Statement by the Indian workers Statement by the Indian workers IOR/L/PJ/2/151 Public Domain Creative Commons Licence

The vulnerable situation in which Indian workers could find themselves was demonstrated by the case of five indentured workers from India who were picked up at sea on 30 March 1878 by the schooner G W Pousland about 80 miles west of Martinique.  The master of the ship took the men to George Stevens, British Consul at the Danish West Indies colony of Saint Thomas.  The five men were named Sahib Boo (27 years), Rupen (20 years), Samhiin (22 years), Narainne (23 years) and Monishanee (26 years), all originally from Madras.  They stated that they were under a five year contract to work on the estate of Monsieur Du Nay of Le Diamant in Martinique.  They had served seven years there, but having been badly treated and detained beyond the period of their contract, they took a boat and left.  After three days at sea their food and water had run short, it had been on the sixth day that they had been rescued.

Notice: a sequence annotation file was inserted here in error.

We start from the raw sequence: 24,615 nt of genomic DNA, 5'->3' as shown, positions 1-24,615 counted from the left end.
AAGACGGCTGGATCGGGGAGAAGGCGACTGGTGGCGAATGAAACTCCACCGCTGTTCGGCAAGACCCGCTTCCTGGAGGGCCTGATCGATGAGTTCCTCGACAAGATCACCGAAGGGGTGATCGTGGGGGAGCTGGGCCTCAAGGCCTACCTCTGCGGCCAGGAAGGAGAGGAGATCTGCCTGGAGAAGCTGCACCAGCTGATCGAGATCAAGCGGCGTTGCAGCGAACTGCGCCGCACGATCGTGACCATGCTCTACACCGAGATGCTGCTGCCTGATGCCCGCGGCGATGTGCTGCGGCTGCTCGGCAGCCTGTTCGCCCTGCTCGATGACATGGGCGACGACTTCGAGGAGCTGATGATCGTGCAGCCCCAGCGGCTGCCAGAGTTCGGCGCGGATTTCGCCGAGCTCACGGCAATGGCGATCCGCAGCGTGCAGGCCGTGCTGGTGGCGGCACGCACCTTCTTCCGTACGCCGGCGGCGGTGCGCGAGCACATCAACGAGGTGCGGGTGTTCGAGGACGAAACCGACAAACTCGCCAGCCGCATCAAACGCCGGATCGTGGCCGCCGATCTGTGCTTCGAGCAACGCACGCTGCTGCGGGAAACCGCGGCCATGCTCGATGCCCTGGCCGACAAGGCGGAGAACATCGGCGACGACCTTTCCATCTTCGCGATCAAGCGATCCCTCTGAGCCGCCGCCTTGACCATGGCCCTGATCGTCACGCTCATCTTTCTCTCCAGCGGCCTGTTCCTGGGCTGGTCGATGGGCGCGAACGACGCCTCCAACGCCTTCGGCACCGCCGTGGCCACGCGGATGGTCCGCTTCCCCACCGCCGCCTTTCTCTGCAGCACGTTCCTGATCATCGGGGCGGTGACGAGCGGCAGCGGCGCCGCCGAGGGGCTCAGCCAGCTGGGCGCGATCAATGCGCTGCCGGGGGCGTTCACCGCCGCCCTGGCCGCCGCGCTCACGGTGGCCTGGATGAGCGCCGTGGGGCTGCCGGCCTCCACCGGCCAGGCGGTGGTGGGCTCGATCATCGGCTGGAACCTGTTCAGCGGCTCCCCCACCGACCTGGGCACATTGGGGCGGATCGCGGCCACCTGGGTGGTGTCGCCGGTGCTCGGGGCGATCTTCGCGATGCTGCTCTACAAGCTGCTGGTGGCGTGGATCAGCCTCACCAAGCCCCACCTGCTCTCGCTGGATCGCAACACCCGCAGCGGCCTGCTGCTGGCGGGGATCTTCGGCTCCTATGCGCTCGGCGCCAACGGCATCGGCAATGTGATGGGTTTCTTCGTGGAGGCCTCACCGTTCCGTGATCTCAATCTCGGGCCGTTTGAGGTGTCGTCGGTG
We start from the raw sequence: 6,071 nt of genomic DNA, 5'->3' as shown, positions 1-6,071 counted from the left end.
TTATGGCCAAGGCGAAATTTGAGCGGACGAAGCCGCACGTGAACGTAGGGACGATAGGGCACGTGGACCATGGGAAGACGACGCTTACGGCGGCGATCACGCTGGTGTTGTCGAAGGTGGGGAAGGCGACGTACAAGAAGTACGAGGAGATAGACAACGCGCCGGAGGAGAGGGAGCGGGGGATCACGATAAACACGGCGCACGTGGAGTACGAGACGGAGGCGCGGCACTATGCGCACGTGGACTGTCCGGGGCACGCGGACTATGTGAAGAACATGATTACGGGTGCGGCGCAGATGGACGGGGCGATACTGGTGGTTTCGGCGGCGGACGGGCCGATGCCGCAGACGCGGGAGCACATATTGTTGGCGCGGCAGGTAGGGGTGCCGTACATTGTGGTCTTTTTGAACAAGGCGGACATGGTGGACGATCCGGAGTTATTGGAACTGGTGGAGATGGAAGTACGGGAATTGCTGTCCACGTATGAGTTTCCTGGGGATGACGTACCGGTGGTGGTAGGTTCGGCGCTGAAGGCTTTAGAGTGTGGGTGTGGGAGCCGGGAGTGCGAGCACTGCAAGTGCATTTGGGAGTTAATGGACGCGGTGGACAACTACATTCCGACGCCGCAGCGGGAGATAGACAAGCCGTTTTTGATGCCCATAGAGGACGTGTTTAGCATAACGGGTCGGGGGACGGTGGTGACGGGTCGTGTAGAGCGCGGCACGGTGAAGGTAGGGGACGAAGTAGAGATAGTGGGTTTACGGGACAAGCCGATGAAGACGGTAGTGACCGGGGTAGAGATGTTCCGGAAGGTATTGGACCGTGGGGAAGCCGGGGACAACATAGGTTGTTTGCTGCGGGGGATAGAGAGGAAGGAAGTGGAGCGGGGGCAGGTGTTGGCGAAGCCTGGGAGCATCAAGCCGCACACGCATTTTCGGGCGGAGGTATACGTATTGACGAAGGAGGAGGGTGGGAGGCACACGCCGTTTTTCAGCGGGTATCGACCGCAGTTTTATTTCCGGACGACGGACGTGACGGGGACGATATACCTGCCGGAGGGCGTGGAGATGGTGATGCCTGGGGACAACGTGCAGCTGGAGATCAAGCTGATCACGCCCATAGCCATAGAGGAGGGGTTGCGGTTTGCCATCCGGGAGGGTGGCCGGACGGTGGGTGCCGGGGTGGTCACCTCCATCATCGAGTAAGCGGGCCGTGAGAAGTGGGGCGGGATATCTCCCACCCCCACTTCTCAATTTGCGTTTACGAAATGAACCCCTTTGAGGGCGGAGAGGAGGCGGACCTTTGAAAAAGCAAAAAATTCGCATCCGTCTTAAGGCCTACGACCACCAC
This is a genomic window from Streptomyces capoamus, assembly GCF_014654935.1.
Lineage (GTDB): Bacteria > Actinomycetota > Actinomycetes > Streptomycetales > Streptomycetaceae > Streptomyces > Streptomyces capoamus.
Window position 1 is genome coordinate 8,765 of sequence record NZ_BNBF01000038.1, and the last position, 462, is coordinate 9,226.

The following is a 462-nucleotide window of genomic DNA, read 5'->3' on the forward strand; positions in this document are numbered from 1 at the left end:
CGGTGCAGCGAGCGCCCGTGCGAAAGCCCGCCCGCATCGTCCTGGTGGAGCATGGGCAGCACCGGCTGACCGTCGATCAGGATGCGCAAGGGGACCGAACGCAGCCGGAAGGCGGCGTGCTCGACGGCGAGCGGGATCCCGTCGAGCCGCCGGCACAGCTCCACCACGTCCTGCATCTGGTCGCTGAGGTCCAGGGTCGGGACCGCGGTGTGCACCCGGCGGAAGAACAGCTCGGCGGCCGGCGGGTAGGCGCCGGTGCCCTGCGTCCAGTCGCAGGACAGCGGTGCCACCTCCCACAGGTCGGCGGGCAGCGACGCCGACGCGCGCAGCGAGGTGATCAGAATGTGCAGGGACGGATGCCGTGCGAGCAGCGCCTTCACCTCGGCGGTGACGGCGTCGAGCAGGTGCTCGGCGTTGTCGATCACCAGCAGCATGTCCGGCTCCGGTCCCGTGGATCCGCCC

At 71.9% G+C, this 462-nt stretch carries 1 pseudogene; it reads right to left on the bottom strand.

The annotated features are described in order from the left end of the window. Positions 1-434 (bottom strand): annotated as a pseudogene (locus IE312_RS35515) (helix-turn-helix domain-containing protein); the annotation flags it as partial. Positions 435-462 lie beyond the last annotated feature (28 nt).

Consul Steven's letter to the Foreign Office  3 April 1878 Consul Steven's letter to the Foreign Office 3 April 1878 IOR/L/PJ/2/151 Public Domain Creative Commons Licence

Consul Stevens asked Captain Boxer of the British corvette HMS Tourmaline, which happened to be at St Thomas, to return them for further investigation to Martinique, which he would pass on his way to Barbados.  The men expressed their 'great unwillingness' to return to Martinique, and after consulting with the French authorities it became clear that although no official claim would be made for the men, if they were landed in Martinique they would be liable for the theft of the canoe and for violation of contract.  In summarising these events, an India Office official noted that the treatment of the men by their employer 'whether shown in the withholding of return passage, as has been alleged, and as has been so often a grievance in the French colonies, - or whether of any other kind, - must have been very bad to induce them to trust their lives in a canoe in the open sea, where they might not have been picked up'.